James Bottomley: Containers and Cloud Security

The idea behind this blog post is to take a new look at how cloud security is measured and what its impact is on the various actors in the cloud ecosystem. From the measurement point of view, we look at the vertical stack: all code that is traversed to provide a service all the way from input web request to database update to output response potentially contains bugs; the bug density is variable for the different components but the more code you traverse the higher your chance of exposure to exploitable vulnerabilities.[…]



NISTIR 8176: Linux app container security

Application Containers are slowly finding adoption in enterprise IT infrastructures. Security guidelines and countermeasures have been proposed to address security concerns associated with the deployment of application container platforms. To assess the effectiveness of the security solutions implemented based on these recommendations, it is necessary to analyze those solutions and outline the security assurance requirements they must satisfy to meet their intended objectives. This is the contribution of this document. The focus is on application containers on a Linux platform.

Keywords: application container; capabilities; Cgroups; container image; container registry; kernel loadable module; Linux kernel; namespace; TPM






Hardening Linux containers


Aaron Grattafiori of NCC Group has just published research on Linux containers and security hardening.

[…] Our recently-posted whitepaper starts off exploring the various motivations behind Linux containers and how they contrast with more traditional hardware virtualization on modern general purpose CPUs. The whitepaper then explores Linux namespaces, cgroups, and capabilities in depth, listing example use and illustrating potential risks. Next is an in-depth discussion of the various threats to any container deployment, either container to host attacks, cross-container attacks,and other potential threats to any container deployment, regardless of size. To counter these threats and add future defense in depth, this whitepaper also includes an exploration of key security features such as user namespaces, seccomp-bpf and Mandatory Access Control. While these features are often discussed as they relate to containers, the protections can be applied to any Linux application, regardless of container deployment. After exploring container basics, threats, and security features, an overview of Docker, LXC and CoreOS Rkt is included. This overview covers the container solution background, key components and includes a brief security analysis of each platform. This section ends by contrasting different container defaults, before enumerating various security recommendations to counter weaknesses (both in general for any container platform, and specifically for LXC, Docker and CoreOS Rkt). These configuration tweaks, security actions, strategies and recommendations help establish hardened Linux containers and adding defense in depth to any application deployment. To conclude, a number of future related technologies are briefly explored such as unikernels, microservices and other container platforms, this also includes a discussion of hybrid container/hardware virtualization using minimal hypervisors. […]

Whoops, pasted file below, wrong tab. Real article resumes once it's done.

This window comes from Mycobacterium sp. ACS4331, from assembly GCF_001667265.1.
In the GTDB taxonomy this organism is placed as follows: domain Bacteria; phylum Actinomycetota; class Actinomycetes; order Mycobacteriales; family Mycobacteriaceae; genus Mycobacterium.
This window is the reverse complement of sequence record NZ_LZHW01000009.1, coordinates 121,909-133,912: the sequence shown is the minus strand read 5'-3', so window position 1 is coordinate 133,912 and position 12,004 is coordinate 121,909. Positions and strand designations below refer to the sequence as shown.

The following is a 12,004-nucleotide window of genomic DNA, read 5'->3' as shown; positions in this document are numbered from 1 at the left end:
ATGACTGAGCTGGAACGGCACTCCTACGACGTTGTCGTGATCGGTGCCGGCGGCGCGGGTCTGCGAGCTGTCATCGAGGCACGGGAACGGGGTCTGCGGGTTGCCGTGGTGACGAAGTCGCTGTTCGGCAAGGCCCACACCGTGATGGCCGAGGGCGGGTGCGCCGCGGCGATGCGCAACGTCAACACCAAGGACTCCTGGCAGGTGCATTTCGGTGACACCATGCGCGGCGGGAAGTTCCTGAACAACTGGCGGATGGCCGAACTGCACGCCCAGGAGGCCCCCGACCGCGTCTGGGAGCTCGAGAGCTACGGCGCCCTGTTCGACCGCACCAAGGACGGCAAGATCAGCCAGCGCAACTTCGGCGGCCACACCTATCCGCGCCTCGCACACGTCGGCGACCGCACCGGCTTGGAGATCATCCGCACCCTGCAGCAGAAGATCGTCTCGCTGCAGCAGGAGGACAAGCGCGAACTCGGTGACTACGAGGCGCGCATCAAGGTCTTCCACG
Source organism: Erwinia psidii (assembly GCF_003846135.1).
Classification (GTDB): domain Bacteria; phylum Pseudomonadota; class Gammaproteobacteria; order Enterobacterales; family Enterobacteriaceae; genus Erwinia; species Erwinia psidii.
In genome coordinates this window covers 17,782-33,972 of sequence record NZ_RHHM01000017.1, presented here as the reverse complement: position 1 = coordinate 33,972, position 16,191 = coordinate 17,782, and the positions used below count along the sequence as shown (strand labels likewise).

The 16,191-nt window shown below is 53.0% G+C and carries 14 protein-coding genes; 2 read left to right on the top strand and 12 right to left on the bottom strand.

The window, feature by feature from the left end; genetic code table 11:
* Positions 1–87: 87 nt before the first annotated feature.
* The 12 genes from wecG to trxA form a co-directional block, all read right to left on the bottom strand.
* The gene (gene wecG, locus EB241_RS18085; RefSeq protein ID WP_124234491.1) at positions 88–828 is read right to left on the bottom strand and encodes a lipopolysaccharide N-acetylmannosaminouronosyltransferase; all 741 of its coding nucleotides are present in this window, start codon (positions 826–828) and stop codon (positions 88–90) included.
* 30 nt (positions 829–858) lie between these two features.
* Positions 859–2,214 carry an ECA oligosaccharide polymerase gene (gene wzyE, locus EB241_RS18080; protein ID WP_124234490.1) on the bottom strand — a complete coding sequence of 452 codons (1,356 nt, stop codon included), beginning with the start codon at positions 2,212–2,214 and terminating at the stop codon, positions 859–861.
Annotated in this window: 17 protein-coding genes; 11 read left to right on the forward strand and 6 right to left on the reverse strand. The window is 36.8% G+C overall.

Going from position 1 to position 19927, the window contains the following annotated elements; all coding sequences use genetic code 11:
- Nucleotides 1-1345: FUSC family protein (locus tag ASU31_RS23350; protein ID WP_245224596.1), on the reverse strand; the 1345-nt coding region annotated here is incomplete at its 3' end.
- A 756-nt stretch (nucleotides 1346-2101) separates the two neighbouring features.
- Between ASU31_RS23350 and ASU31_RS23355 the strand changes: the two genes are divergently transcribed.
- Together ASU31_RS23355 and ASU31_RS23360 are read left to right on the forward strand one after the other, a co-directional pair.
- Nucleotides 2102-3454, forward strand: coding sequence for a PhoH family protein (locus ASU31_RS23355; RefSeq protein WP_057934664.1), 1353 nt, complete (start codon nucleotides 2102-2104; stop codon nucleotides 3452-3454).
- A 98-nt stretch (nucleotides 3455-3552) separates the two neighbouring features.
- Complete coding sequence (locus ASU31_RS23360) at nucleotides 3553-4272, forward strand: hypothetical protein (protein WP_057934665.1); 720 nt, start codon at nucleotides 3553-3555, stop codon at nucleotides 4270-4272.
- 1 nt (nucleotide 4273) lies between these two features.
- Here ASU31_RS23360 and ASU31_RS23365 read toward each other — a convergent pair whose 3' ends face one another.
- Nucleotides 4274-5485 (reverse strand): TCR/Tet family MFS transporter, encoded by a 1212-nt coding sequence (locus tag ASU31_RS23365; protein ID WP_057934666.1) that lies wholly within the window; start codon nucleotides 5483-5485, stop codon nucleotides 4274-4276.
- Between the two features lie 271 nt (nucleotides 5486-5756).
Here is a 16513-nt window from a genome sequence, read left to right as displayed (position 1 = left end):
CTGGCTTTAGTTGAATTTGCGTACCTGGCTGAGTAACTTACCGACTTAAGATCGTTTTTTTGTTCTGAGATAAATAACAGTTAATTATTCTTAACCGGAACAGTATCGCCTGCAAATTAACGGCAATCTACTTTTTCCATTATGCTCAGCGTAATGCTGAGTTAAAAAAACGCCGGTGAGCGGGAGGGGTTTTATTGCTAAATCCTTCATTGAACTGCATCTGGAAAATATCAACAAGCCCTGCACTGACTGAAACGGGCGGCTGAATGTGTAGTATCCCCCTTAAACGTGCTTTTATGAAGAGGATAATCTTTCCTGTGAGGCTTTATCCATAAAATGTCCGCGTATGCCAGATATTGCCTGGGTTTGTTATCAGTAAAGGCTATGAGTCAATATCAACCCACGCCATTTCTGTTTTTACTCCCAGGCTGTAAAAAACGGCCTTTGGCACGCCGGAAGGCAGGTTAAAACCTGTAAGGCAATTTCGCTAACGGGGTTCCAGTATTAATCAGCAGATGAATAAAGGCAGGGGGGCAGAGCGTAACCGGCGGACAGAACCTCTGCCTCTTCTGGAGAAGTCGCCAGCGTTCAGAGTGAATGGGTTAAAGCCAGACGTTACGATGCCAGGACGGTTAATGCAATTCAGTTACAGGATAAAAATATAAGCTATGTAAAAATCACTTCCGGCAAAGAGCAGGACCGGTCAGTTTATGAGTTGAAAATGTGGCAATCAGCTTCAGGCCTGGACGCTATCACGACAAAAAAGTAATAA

Full paper:

efitools now available for ARM

James Bottomley has a few new blog posts, two on efitools availability for ARM, and another on a container model for UEFI.


Constructing Architecture Emulation Containers

[…] the problem: how to build and test efitools for arm and aarch64 while not possessing any physical hardware.  The solution is to build an architecture emulation container using qemu and mount namespaces such that when its entered you find yourself in your home directory but with the rest of Linux running natively (well emulated natively via qemu) as a new architecture.  […] However, there’s a problem here: the installed binary emulator usually runs as /usr/bin/qemu-${arch}, so if you’re running a full operating system container, you can’t install any package that would overwrite that.  Unfortunately for me, the openSUSE Build Service package osc requires qemu-linux-user and would cause the overwrite of the emulator and the failure of the container.  The solution to this was to bind mount the required emulator into the / directory, where it wouldn’t be overwritten and to adjust the binfmt_misc paths accordingly. […]